News: AAAS 2013 Annual Meeting News
Nathan Myhrvold: Scientist in the Kitchen
Nathan Myhrvold’s Recipe For Whirled Peas
Place frozen peas in a laboratory-grade centrifuge. Spin them so fast that they experience about 40,000 times the force of normal gravity for one hour.
And the serving suggestions? The final concoction consists of three layers: a clear and fresh pea bouillon, a thick layer of starch that can be used in pasta, and a rich substance that Myhrvold enthusiastically calls “pea butter.”
Most everyday cooks won’t employ a centrifuge in their kitchens, Myhrvold admits, so he has developed a more user-friendly home edition of Modernist Cuisine, his six-volume manifesto on the science of cooking. But science has always been in the kitchen, he said. “Science is how the world works. It’s ignorance of science that I’m trying to remove from the kitchen.”
At the AAAS Annual Meeting, Myhrvold explained how science applies to the mysteries of meat and wine, illustrating his lively talk with descriptions of french fries crisped in an ultrasonic bath and describing the culinary pleasures of freezing olive oil with liquid nitrogen and smashing it into glassy shards.
Nathan Myhrvold lecturing about the science of cooking. Credit: Atlantic Photography Boston
Myhrvold told the story of how he, the first chief technology officer of Microsoft Corporation and a theoretical physicist and applied mathematician, came to be freeze-drying basil in the laboratory. Today he serves as founder and chief executive officer of Intellectual Ventures, but Myhrvold began his second career as a chef at an early age: “When I was nine years old, I told my mom I was going to cook Thanksgiving dinner and chased her out of the kitchen.”
Like scientists, chefs over the years from Auguste Escoffier, to Julia Child, to Spain’s molecular gastronomist Ferran Adrià have “developed empirical rules” along with their recipes. But, as chefs look for innovative ways to make a meal, Myhrvold said, they are less attracted to recreating dishes from a formula and more interested in learning why and how cooking works, as the basis for improvisation.
That’s where physics comes in, and Modernist Cuisine is “the only cookbook to contain partial differential equations,” he joked.
Nathan Myhrvold’s Recipe for the Perfect Medium-Rare Steak
Choose a well-marbled cut of meat. Apply Fourier’s heat equation.
Fourier’s heat equation describes heat distribution in a region over time, and it explains why a hot pan may not be the best way to get a medium-rare steak to the plate. If the temperature difference between the hot pan and the interior of the steak is too great, Myhrvold said, a chef could end up with 30% of the steak well done before its interior reaches the perfect temperature. Fourier’s equation suggests that cooking at lower heat will bring the entire cut to medium rare at the same time, albeit at a slower rate.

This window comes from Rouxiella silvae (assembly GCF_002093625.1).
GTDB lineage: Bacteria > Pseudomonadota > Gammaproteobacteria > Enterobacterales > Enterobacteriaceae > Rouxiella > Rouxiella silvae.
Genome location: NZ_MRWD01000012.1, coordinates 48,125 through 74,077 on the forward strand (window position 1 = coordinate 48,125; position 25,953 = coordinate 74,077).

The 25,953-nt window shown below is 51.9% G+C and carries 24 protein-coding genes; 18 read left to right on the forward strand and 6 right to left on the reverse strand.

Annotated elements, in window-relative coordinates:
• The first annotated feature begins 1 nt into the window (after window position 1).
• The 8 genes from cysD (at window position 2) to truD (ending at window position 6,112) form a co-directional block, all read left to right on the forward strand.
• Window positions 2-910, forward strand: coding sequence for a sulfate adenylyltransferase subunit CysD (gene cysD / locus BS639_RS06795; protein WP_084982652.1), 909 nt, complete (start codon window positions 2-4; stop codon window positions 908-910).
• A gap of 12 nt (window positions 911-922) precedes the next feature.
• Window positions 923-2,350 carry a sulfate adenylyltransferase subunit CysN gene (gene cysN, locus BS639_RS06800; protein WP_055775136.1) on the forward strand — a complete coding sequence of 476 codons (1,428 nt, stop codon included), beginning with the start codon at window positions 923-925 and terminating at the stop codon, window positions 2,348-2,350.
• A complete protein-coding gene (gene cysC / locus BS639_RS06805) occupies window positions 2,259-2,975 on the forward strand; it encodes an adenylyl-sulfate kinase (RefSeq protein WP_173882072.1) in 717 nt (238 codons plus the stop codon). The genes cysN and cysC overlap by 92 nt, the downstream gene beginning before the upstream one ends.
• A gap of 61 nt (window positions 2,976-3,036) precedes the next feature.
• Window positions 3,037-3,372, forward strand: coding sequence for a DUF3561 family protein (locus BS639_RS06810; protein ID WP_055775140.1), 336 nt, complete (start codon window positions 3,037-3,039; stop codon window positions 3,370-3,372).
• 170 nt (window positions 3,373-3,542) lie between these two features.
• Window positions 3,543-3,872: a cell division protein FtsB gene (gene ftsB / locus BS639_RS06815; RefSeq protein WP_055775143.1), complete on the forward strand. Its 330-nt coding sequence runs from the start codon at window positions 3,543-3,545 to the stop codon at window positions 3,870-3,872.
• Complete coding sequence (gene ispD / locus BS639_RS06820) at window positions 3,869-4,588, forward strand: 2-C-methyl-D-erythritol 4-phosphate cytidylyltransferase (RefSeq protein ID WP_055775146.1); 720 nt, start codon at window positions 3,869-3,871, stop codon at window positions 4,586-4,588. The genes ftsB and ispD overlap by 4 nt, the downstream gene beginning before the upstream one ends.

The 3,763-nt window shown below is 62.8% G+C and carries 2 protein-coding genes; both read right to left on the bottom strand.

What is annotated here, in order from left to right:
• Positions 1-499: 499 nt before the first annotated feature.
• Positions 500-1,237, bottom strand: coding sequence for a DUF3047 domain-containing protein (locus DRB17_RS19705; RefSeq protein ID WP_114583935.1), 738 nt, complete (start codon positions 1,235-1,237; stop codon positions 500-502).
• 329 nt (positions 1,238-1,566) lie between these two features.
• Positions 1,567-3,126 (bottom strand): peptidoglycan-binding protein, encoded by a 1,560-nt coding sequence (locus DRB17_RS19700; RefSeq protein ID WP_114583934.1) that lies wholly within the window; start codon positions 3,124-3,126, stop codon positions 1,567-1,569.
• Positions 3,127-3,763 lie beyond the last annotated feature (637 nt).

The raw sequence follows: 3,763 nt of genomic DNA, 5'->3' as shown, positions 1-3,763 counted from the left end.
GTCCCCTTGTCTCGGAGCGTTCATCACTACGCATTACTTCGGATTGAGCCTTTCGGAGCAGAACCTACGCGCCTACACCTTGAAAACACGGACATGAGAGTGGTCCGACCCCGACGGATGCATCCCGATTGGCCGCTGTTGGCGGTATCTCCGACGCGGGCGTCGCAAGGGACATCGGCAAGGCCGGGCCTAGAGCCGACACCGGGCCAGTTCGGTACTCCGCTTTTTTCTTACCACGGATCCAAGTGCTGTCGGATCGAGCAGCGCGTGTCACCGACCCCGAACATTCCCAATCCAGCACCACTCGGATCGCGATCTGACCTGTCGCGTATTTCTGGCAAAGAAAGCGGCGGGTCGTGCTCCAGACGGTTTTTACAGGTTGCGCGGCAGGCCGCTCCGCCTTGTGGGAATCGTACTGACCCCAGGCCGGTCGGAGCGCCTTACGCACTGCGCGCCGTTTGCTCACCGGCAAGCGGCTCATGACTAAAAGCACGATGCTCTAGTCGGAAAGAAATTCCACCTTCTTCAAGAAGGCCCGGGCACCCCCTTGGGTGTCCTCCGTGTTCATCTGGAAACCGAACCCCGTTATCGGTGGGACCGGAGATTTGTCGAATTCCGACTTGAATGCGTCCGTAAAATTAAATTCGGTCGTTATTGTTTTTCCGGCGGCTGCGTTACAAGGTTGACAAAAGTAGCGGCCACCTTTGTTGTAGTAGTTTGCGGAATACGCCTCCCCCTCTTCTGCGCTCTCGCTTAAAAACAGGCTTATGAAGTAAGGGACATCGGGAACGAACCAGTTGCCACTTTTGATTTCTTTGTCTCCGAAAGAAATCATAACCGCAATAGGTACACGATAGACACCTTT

And the physics of crispy french fries? They can get their crunch from cavitation in an ultrasound bath, where thousands of tiny popping bubbles scour the potatoes and increase their surface area for frying. The reason toast burns so easily? It’s all about albedo, Myrhvold said. Because toasting makes the bread darker, it decreases the slice’s surface reflectiveness. The bread’s ability to soak up heat thus increases exponentially. That’s why two minutes in the toaster is just right and two and a half minutes leads to a charred mess.
Mayonnaise and cream, two emulsions made from the suspension of droplets of fat in a second liquid, are opaque and white for the same reason that clouds are white: bending of light by the large suspended droplets, Myhrvold noted. Stripped of its fat globules, skim milk can be blue like the sky. In both cases, the colors are due to Rayleigh scattering, in which particles smaller than light’s wavelength cause the light to diffuse.
Nathan Myhrvold’s Recipe for Decanting Wine
Uncork wine, pour in blender. Blend to a froth. Serve.
Myhrvold said scientists are still not sure why decanting wine—pouring it into a wider vessel to increase the surface area of the wine—changes its flavor. It could be that decanting causes more oxygen to mix with the wine, or allows it to release dissolved gases like sulfur dioxide or other volatile chemicals. But the mystique surrounding wine, he suggested, makes it a perfect target for scientific exploration.
Blending can improve the flavor of young red wines and it’s faster than traditional decanting. But the real reason to do it, Myhrvold suggested, is to shock your dinner guests.
“It’s food!” he exclaimed. “Why is it OK for daiquiris, and not Bordeaux?”
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|Annual Meeting News|